Data
Data
11 months ago
Reply to  Pancakeman!

“Torch Unleashed” during the DT Oz trip was kind of a bust.

Duke of Kent
Duke of Kent
11 months ago

The ’70s were such an interesting time. Today someone who chooses to drive around in a bedroom on wheels would probably be called a creep (or a “creeper” since that word has grown an extra syllable over time), but back then it was acceptable or even cool*.

In a way it’s honest, and I respect that.

*
Note: I do not pretend to know what is cool today, and I wasn’t even around in the ’70s to know what was cool back then. All I have to go on are articles like this one and a documentary I watched about the decade that followed around a kid named Eric Forman.

Col Lingus
Col Lingus
11 months ago
Reply to  Duke of Kent

Yes. There was not a lot wrong with honesty back then. Actually the first wave of vans in the early 1970s were popularized by the surfer crowd on the west coast.
The bedroom on wheels thing actually was really nice if you were 20 at that time and had to share a 2 bedroom apt. with a couple other guys.

Duke of Kent
Duke of Kent
11 months ago
Reply to  Col Lingus

The surf van concept makes perfect sense and is immensely appealing. Getting in and out of a wetsuit is no easy feat under the best conditions, let alone in the backseat of a small car. The extra space offered by a big juicy van would be greatly appreciated by the surf crowd. Not to mention the relative privacy it offers when you want to entertain a surfer girl and get away from your roommates and small apartment.

Col Lingus
Col Lingus
11 months ago
Reply to  Duke of Kent

Exactly. You do get it young feller! They were also great from waiting out a short rain shower and getting a buzz without people seeing what you were up to.
Actually in a lot of ways the vans were the perfect ride to own if you needed something versatile and easily adaptable.

Maymar
Maymar
11 months ago
Reply to  Duke of Kent

#Vanlife is a generally socially acceptable thing, but the driver’s demands are more “Like and subscribe!” than “Gas, grass, or ass.”

Col Lingus
Col Lingus
11 months ago

Miss those old care free days. I must have built close to a thousand vans from 75 to 84. I also recall the FORD sales materials, (we built a lot of vans for dealers then.) A lot of the time we stayed so busy that I would work all night in the shop round the clock. There are a few stories about when women friends, or customers would come by to see the progress on their van builds after hours. For a time in the 1970s more sex was going down in vans than in actual bedrooms around America.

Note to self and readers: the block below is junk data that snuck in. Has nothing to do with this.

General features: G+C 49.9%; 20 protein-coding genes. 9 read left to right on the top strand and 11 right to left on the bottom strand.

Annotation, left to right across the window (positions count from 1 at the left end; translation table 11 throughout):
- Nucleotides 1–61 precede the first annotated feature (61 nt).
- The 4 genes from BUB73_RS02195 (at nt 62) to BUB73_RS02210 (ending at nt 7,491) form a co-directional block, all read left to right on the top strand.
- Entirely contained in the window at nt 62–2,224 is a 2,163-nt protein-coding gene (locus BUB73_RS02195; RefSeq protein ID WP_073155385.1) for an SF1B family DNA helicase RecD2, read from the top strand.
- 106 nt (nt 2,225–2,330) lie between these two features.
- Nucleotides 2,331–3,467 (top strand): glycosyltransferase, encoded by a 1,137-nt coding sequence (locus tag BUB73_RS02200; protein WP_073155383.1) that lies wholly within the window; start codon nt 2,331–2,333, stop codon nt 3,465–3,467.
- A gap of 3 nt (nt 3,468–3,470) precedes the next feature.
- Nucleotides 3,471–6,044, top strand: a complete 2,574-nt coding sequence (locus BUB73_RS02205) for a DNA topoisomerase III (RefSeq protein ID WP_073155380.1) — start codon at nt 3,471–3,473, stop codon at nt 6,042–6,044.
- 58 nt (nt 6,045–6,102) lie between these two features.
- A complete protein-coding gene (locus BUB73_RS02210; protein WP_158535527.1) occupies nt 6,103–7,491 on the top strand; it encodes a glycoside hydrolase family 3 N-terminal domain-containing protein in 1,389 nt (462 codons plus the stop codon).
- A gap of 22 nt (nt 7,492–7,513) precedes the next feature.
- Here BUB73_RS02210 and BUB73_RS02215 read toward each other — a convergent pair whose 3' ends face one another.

As time races by I realize those were truly the best of times.

Remember being able to buy a stripped new 75 FORD Van for about $4,500. (with the 4 speed and A/C)

Last edited 11 months ago by Col Lingus
Cam.man67
Cam.man67
11 months ago

Yep, the ‘70s May have been an era of unmitigated crap in some aspects of the automotive world, but damn did stripe packages go hard. My personal favorite is the Bicentennial package available on ‘76 Ford pickups. I actually just saw a Courier in the wild about a month ago…they may be the prettiest Japanese pickups from that era.

Inthemikelane
Inthemikelane
11 months ago

Wow, love this. Probably seen every one of these in the flesh back in the day (but not the murals, which would have been cool at the time).

Spent many hours in a couple of custom Ford vans in the 70s that a friend built out and suped up (I helped a little), in which we did things that, uh, we probably shouldn’t have been doing.

Shag everywhere, serious sound system, fat tires, we thought we were sooo cool.

Dodsworth
Dodsworth
11 months ago

I had a talented female friend in the 70s who made a metric ton of money airbrushing vans. She had a waiting list of clients, some of them willing to pay more to be moved up on the list. She was honorable and everyone had to wait their turn. I remember the day she said to me, “Just like that (finger snap) it was over.” Her client list fell off a cliff and auto journalists made fun of anyone with a street van. Fads are funny like that.

Joe The Drummer
Joe The Drummer
11 months ago

We have lost our way as a nation. Obviously.

Cool Dave
Cool Dave
11 months ago

I have no snarky comment, no pun, no joke… these are just awesome.

Scootershapedmotorcycle
Scootershapedmotorcycle
11 months ago

Sigh. Look, Torch, my wife went to high school with you, and is FB friends with you, and I’m your age. WE are of an age. You have got to stop this. I thought the malaise era was just…. what is. These cars look great! Amazing paint jobs! Great work!! Why can’t we have this kind of styling and not the weird angular jugular slashing fender lines of late? I love this look. Please stop reminding me about of anemic cars that look good. I wanted a conversion van in 1979 and never knew why my dad laughed at the Pacer. We are of our era. Sigh. (If only I’d been able to buy that 356 from a neighbor, when it was cheap!)

Slow Joe Crow
Slow Joe Crow
11 months ago